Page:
There is a key difference between our suffering and Jesus’s suffering. When I suffer, I suffer for myself. My own heart hurts for me. When you suffer, it’s your back pain, your family, your job, your relationship. The suffering - most of the time - has something to do with us.
Jesus’s suffering was very, very different. Jesus suffered for us. He did not need to suffer and die the way he did. He could have been a quiet carpenter in Nazareth. He got down in the gutter, in the gray concrete, to suffer, and to cry out his prayer, he did that so that the poor woman down in the gutter with him, would one day sit next to Jesus on the right hand of the glory of God.

When Jesus gave his very inflammatory sermon about how everything would be divided in Luke 12:49-56, “Son against father, daughter against mother, and on and on,” he said that because Jesus was going to turn the whole world in its side.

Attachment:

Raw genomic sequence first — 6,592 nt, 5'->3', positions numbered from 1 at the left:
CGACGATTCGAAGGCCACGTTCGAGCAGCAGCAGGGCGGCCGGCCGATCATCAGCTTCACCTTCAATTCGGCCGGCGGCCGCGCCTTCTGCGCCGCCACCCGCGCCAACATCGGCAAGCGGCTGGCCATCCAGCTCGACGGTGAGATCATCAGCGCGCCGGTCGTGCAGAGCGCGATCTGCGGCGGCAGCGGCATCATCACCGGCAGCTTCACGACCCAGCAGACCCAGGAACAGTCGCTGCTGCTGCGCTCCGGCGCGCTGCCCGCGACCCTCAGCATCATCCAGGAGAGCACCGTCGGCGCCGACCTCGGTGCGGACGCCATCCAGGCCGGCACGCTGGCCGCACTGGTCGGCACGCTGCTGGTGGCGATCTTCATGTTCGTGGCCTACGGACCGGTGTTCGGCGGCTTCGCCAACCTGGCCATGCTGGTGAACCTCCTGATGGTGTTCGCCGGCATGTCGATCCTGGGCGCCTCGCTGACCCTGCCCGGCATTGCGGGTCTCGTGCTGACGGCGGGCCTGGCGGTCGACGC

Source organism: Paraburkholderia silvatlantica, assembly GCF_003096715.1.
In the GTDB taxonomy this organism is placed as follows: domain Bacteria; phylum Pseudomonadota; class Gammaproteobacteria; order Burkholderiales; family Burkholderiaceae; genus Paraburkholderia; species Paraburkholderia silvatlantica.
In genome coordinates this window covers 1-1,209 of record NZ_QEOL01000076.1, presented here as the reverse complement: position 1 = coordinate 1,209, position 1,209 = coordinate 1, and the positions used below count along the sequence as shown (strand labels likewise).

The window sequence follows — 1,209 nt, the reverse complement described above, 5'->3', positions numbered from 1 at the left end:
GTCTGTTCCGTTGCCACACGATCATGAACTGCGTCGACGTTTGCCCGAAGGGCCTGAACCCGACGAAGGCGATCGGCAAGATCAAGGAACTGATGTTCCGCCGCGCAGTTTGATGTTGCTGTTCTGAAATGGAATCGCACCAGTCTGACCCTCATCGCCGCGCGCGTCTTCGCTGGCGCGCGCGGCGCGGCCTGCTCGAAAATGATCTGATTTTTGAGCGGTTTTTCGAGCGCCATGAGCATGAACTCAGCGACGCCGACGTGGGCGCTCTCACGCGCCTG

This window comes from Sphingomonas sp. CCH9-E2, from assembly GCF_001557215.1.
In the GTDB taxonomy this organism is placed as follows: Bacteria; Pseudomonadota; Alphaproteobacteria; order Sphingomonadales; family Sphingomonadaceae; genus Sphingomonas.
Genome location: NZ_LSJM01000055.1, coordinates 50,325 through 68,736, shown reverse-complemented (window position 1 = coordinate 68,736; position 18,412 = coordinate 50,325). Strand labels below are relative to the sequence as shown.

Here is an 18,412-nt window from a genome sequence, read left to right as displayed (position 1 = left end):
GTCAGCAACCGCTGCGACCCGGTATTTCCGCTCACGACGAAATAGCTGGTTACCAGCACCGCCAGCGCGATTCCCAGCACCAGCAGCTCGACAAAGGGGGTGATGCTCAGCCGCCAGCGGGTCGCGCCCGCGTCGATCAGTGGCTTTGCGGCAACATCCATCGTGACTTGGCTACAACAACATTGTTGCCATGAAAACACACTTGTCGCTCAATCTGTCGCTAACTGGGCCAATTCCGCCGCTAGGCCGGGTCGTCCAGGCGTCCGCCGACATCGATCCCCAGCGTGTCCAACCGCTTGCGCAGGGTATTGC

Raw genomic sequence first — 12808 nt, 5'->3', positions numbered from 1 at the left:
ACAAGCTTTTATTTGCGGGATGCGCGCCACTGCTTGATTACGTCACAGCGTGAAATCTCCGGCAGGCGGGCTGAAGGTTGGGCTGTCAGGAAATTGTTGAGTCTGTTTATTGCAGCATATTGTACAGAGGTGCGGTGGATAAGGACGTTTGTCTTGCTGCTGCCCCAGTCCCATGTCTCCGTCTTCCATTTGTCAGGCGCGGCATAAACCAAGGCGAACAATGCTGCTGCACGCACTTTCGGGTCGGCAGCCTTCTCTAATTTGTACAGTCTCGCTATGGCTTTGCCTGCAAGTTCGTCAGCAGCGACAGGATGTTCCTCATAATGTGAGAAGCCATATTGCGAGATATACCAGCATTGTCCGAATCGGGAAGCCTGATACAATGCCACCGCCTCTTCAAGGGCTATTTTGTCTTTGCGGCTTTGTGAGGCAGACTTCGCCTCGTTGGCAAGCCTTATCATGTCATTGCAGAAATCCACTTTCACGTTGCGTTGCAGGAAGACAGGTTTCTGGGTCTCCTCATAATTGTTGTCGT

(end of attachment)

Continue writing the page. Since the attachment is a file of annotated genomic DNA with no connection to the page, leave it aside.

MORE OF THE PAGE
“Please help me, O God. Take this bitter cup from me. Every day is a struggle.”
The answer to that is, “Look to Jesus the pioneer and perfector of our faith, who for the sake of the joy that was set before him endured the cross, and disregarded its shame. Jesus has taken the his seat at the right hand of the throne of God.”  Jesus-in-the-gutter is now and forever Jesus-in-the-throne.

“Please help me. Every day is a struggle.”
Jesus’s prayer was answered.

Take that prayer and make it your own. Take the prayer of that beggar woman and make it your own.  I promise you that God will hear you.  I am also assured that God will answer your prayer.
There is a cloud of witnesses who have gone before us, witnessed to this great and mighty and powerful truth. “Look to Jesus who had made our faith perfect, who is on the right hand of the throne of God.”

This, ladies and gentleman…. is the good news.